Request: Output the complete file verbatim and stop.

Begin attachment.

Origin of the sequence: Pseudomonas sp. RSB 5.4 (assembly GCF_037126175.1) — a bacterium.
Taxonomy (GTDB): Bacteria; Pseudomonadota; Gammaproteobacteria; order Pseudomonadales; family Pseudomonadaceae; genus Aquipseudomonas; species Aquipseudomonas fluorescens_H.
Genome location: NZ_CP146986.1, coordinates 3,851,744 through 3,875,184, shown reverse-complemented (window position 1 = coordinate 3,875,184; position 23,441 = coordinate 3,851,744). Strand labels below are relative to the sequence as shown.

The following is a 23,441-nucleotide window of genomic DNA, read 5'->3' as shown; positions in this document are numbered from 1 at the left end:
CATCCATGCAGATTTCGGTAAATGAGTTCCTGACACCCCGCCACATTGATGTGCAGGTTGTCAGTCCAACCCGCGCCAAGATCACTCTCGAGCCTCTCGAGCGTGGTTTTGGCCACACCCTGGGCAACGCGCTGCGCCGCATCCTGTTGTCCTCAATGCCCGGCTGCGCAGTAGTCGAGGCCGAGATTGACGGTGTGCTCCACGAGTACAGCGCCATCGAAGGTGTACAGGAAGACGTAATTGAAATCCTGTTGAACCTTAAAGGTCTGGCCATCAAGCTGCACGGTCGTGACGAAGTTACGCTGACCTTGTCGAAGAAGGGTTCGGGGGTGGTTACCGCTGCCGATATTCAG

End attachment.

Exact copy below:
Origin of the sequence: Pseudomonas sp. RSB 5.4 (assembly GCF_037126175.1) — a bacterium.
Taxonomy (GTDB): Bacteria; Pseudomonadota; Gammaproteobacteria; order Pseudomonadales; family Pseudomonadaceae; genus Aquipseudomonas; species Aquipseudomonas fluorescens_H.
Genome location: NZ_CP146986.1, coordinates 3,851,744 through 3,875,184, shown reverse-complemented (window position 1 = coordinate 3,875,184; position 23,441 = coordinate 3,851,744). Strand labels below are relative to the sequence as shown.

The following is a 23,441-nucleotide window of genomic DNA, read 5'->3' as shown; positions in this document are numbered from 1 at the left end:
CATCCATGCAGATTTCGGTAAATGAGTTCCTGACACCCCGCCACATTGATGTGCAGGTTGTCAGTCCAACCCGCGCCAAGATCACTCTCGAGCCTCTCGAGCGTGGTTTTGGCCACACCCTGGGCAACGCGCTGCGCCGCATCCTGTTGTCCTCAATGCCCGGCTGCGCAGTAGTCGAGGCCGAGATTGACGGTGTGCTCCACGAGTACAGCGCCATCGAAGGTGTACAGGAAGACGTAATTGAAATCCTGTTGAACCTTAAAGGTCTGGCCATCAAGCTGCACGGTCGTGACGAAGTTACGCTGACCTTGTCGAAGAAGGGTTCGGGGGTGGTTACCGCTGCCGATATTCAG